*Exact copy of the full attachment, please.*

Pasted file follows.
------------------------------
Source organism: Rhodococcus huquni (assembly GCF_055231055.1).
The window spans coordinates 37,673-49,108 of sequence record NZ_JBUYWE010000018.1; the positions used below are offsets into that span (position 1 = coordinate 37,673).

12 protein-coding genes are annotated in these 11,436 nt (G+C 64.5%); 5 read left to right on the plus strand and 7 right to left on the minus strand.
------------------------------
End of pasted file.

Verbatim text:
Source organism: Rhodococcus huquni (assembly GCF_055231055.1).
The window spans coordinates 37,673-49,108 of sequence record NZ_JBUYWE010000018.1; the positions used below are offsets into that span (position 1 = coordinate 37,673).

12 protein-coding genes are annotated in these 11,436 nt (G+C 64.5%); 5 read left to right on the plus strand and 7 right to left on the minus strand.